The effect of the floor depends on how far the tax credit rate determined by Treasury is from 9%. The floor has no effect if the credit rate produced by Treasury's formula is 9% or greater; the credit rate will be determined by Treasury's formula and generate a subsidy of up to 70%. If, however, the credit rate determined by Treasury is below the floor, then the credit rate is set equal to 9%. When this happens, new construction projects can potentially receive a subsidy above 70%, with the subsidy increasing the further the credit rate determined by Treasury's formula is below 9%.9 The current interest rate is the key factor determining whether the floor takes effect. Treasury's formula produces low credit rates when interest rates are low and higher credit rates when interest rates are high.10 In December 1990, when Treasury's formula last determined a credit rate above 9% (9.06%), the 10-year Treasury constant maturity rate was 8.08%.11 In January 2020, the rate was 1.81%.12 Thus, interest rates would need to increase significantly from current levels for the floor to no longer have an effect.

An Example

A simplified example may help in understanding how the LIHTC program is intended to support affordable housing development. Consider a new apartment complex with a qualified basis of $1 million. Since the project involves new construction it will qualify for the 9% credit and, assuming for the purposes of this example that the credit rate is exactly 9%, will generate a stream of tax credits equal to $90,000 (9% × $1 million) per year for 10 years, or $900,000 in total. Under the appropriate interest rate the present value of the $900,000 stream of tax credits should be equal to $700,000, resulting in a 70% subsidy. Because the subsidy reduces the debt needed to construct the property, the rent levels required to make the property financially viable are lower than they otherwise would be. Thus, the subsidy is intended to incentivize the development of housing at lower rent levels—and thus affordable to lower-income families—that otherwise may not be financially feasible or attractive relative to alternative investments.

The situation would be similar if the project involved rehabilitated construction except the developer would be entitled to a stream of tax credits equal to $40,000 (4% × $1 million) per year for 10 years, or $400,000 in total. The present value of the $400,000 stream of tax credits should be equal to $300,000, resulting in a 30% subsidy.

The Allocation Process

The process of allocating, awarding, and then claiming the LIHTC is complex and lengthy. The process begins at the federal level with each state receiving an annual LIHTC allocation in accordance with federal law. The administration of the tax credit program is typically carried out by each state's housing finance agency (HFA). State HFAs allocate credits to developers of rental housing according to federally required, but state created, allocation plans. The process typically ends with developers selling awarded credits to outside investors in exchange for equity. A more detailed discussion of each level of the allocation process is presented below.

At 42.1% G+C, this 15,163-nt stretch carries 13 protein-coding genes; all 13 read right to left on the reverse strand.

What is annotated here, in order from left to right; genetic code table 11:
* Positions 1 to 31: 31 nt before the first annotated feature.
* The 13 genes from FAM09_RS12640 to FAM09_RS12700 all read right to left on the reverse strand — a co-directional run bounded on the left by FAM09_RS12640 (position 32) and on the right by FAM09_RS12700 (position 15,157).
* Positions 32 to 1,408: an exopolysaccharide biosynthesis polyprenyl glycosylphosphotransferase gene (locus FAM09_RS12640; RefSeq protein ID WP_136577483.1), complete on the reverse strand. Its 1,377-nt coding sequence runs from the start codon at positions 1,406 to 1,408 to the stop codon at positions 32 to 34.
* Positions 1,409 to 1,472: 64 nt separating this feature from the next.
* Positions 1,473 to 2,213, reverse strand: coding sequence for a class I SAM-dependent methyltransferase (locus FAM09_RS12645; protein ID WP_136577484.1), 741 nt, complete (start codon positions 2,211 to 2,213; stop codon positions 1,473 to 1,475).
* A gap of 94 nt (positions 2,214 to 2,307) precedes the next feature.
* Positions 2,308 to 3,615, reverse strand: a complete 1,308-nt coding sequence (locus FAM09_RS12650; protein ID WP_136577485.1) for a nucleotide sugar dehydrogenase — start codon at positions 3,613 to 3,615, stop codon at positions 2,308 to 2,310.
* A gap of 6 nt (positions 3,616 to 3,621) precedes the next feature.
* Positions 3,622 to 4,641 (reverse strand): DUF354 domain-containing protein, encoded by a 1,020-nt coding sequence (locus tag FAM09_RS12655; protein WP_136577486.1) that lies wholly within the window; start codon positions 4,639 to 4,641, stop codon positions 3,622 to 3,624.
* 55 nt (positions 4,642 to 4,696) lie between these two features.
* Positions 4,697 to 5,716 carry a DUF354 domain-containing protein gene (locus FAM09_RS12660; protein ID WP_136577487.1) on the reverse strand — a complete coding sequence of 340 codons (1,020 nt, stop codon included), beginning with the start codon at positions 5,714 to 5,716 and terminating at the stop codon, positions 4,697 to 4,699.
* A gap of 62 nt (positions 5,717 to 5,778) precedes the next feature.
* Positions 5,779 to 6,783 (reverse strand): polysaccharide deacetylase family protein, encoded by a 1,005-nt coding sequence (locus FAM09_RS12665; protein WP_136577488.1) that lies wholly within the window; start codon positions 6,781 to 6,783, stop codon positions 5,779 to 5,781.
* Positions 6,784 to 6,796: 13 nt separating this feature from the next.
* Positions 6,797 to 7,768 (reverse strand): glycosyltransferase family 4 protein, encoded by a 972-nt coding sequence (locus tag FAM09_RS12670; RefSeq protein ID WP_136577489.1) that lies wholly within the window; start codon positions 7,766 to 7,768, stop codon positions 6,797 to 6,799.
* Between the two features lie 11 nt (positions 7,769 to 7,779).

Federal Allocation to States

LIHTCs are first allocated to each state according to its population. In 2020, states will receive LIHTC allocation authority equal to $2.8125 per person, with a minimum small population state allocation of $3,217,500.13 These figures reflect a temporary increase in the amount of credits each state received as a result of the 2018 Consolidated Appropriations Act (P.L. 115-141). The increase is equal to 12.5% above what states would have received absent P.L. 115-141, and is in effect through 2021. The state allocation limits do not apply to the 4% credits, which are automatically packaged with tax-exempt bond financed projects.14

State Allocation to Developers

State HFAs allocate credits to developers of eligible rental housing according to federally required, but state created, qualified allocation plans (QAPs). Federal law requires that a QAP give priority to projects that serve the lowest-income households and that remain affordable for the longest period of time. States have flexibility in developing their QAPs to set their own allocation priorities (e.g., assisting certain subpopulations or geographic areas), and to place additional requirements on awardees (e.g., longer affordability periods, deeper income targeting). QAPs are developed and revised via a public process, allowing for input from the general public and local communities, as well as LIHTC stakeholders. Many states have two allocation periods per year. Developers apply for the credits by proposing plans to state agencies.

An allocation to a developer does not imply that all allocated tax credits will be claimed. An allocation simply means tax credits are set aside for a developer. Once a developer receives an allocation it generally has two years to complete its project.15 Credits may not be claimed until a property is placed in service. Tax credits that are not allocated by states after two years are added to a national pool and then redistributed to states that apply for the excess credits. To be eligible for an excess credit allocation, a state must have allocated its entire previous allotment of tax credits. This use-or-lose feature gives states an incentive to allocate all of their tax credits to developers.